After a rather troublesome launch for Cyberpunk 2077 on the PlayStation 4 and Xbox One, it seems CD Projekt Red‘s troubles aren’t quite over.
Earlier this week, the Polish developer went on record to promise players who bought the game on last-gen consoles the option for a full refund if they so desired it. This was due to the fact that the game was rife with technical issues that essentially rendered it unplayable.
While such intentions are noble, it seems that the refund process isn’t as straightforward as one might think. The main issue here is that CDPR isn’t the one actually handling the refunds, but rather the middlemen who deal with distribution.
Vice reports that both the Microsoft Store and PlayStation Store respectively have their own rather, er, cumbersome ways in which they handle refunds.
Here’s what the rules for refunds are for the Xbox One :
All sales of Digital Game Products are considered final, but we understand there may be extenuating circumstances. When you request a refund for these products, and depending on the purchase or content type in determining refund eligibility, we consider a variety of factors like time since date of purchase, time since release, and use of the product.
And here’s the one on the PlayStation Store:
After purchasing this type of content through PlayStation Store, you have 14 days from purchase to request a refund. If you have started to download or stream the purchased content you will not be eligible for a refund unless the content is faulty.
The issue with both terms and conditions is that there isn’t any clear-cut way to determine a “faulty” game, or at least one that has problems due to “extenuating circumstances”. Players have told Vice that they have been denied refunds for their copies of Cyberpunk 2077 as a result. That said, not all players have been denied refunds, but there are enough to raise eyebrows as to how consistent refunds are at this time.
Similarly, retail game stores are not accepting refunds so easily.
According to Eurogamer, UK retailers such as GAME are denying refunds for customers who bought PS4 and Xbox One copies of Cyberpunk 2077, claiming that the only time such refunds are possible is “if the game is still sealed in the original box”.
Elsewhere, ShopTo is accepting refunds of the physical copy of the game, but only if the person requesting the refund is willing to pay for shipping.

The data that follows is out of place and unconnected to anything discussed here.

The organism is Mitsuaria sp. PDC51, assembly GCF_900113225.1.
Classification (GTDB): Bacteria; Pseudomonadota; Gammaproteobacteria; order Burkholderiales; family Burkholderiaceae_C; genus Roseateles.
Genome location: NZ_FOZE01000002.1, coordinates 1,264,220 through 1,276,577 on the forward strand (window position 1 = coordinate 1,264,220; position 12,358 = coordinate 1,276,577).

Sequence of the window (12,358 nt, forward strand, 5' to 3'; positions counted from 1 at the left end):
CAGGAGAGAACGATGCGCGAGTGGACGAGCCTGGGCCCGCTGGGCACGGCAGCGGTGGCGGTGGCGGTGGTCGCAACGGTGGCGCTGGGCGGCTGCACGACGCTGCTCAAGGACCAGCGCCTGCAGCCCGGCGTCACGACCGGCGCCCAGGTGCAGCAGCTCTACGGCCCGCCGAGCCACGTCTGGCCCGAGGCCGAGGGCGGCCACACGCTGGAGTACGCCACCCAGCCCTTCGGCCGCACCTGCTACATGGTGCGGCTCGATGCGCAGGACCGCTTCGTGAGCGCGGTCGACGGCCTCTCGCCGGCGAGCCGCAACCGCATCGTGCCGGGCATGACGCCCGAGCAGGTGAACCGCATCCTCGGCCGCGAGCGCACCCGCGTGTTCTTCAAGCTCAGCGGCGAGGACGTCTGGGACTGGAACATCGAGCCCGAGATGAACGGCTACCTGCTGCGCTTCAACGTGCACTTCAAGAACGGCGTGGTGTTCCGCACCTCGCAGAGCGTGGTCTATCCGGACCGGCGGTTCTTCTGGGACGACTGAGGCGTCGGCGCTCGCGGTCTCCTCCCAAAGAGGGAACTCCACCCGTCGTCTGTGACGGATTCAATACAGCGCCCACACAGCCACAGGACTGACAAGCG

Geek Culture understands that Epicsoft Asia, the game’s distributor for Southeast Asian countries including Singapore, as well as Taiwan and Hong Kong is working with CDPR to issue refunds. Players will have to go over to the official website “for further instructions”.
The bottom of the line here is: the entire refund situation for Cyberpunk 2077 is certainly one big mess. Though CD Projekt Red has already announced that it is hard at work on rolling out big patches to hopefully iron out the (many) issues players are facing on last-gen consoles. But alas, the damage has already been done.
But can we really blame CD Projekt Red for wanting to get the game out after so many delays, though? Though one can easily point the finger at the developer, there are possibly other factors in play here, such as pressure from not only shareholders and investors, but fans as well, to release the game out ASAP so they don’t incur too many losses, as well as the COVID-19 pandemic forcing the devs to work from home.
The launch of new technology, such as the PlayStation 5 and Xbox Series X, as well as the new RTX 30 graphics cards from NVIDIA and its AMD equivalent, also proved troublesome in a way, as CDPR, like many other studios we imagine, jumped at the opportunity to showcase the game in its full technical glory on these platforms.
The developers themselves even admitted to neglecting the last-gen versions of the game as a result, hence the long statement about making things right with the two big patches coming in Janurary and February 2021.
Again, while gamers can point fingers at wasted money, there is nothing much one can do now but to look up and hope for the best. And certainly doesn’t warrant certain members of the community to issue death threats to these people.
Marion has a serious RPG addiction. Sometimes it bleeds into real life; he forgets to sleep because he thinks he has a Witcher’s body clock. Forgive him in advance if he suddenly blurts out terms such as “Mind Flayer” and “Magic Missile”, because never once does he stop thinking about his next Dungeons & Dragons game.